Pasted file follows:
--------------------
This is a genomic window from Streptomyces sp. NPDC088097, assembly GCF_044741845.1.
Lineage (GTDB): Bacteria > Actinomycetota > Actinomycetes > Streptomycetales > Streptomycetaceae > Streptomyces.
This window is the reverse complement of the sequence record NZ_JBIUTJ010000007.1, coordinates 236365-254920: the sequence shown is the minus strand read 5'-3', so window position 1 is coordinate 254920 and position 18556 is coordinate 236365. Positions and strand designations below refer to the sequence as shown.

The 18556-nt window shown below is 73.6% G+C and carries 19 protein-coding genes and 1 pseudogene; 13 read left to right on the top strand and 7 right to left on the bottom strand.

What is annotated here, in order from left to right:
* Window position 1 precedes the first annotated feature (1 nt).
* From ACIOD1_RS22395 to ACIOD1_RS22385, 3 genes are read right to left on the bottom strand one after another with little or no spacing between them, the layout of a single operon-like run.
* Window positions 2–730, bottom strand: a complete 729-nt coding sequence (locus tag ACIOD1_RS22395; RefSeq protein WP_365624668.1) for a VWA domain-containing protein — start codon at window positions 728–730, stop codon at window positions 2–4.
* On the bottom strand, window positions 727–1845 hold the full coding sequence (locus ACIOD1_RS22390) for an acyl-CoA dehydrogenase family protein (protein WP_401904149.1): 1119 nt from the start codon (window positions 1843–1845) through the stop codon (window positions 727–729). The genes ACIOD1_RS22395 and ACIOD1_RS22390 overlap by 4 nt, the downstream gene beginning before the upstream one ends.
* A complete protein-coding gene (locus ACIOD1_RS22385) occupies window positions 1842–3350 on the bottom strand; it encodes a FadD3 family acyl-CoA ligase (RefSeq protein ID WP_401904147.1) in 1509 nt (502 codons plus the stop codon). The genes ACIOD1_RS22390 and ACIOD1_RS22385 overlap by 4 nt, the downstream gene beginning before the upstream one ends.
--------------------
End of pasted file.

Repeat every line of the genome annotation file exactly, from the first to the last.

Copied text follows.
This is a genomic window from Streptomyces sp. NPDC088097, assembly GCF_044741845.1.
Lineage (GTDB): Bacteria > Actinomycetota > Actinomycetes > Streptomycetales > Streptomycetaceae > Streptomyces.
This window is the reverse complement of the sequence record NZ_JBIUTJ010000007.1, coordinates 236365-254920: the sequence shown is the minus strand read 5'-3', so window position 1 is coordinate 254920 and position 18556 is coordinate 236365. Positions and strand designations below refer to the sequence as shown.

The 18556-nt window shown below is 73.6% G+C and carries 19 protein-coding genes and 1 pseudogene; 13 read left to right on the top strand and 7 right to left on the bottom strand.

What is annotated here, in order from left to right:
* Window position 1 precedes the first annotated feature (1 nt).
* From ACIOD1_RS22395 to ACIOD1_RS22385, 3 genes are read right to left on the bottom strand one after another with little or no spacing between them, the layout of a single operon-like run.
* Window positions 2–730, bottom strand: a complete 729-nt coding sequence (locus tag ACIOD1_RS22395; RefSeq protein WP_365624668.1) for a VWA domain-containing protein — start codon at window positions 728–730, stop codon at window positions 2–4.
* On the bottom strand, window positions 727–1845 hold the full coding sequence (locus ACIOD1_RS22390) for an acyl-CoA dehydrogenase family protein (protein WP_401904149.1): 1119 nt from the start codon (window positions 1843–1845) through the stop codon (window positions 727–729). The genes ACIOD1_RS22395 and ACIOD1_RS22390 overlap by 4 nt, the downstream gene beginning before the upstream one ends.
* A complete protein-coding gene (locus ACIOD1_RS22385) occupies window positions 1842–3350 on the bottom strand; it encodes a FadD3 family acyl-CoA ligase (RefSeq protein ID WP_401904147.1) in 1509 nt (502 codons plus the stop codon). The genes ACIOD1_RS22390 and ACIOD1_RS22385 overlap by 4 nt, the downstream gene beginning before the upstream one ends.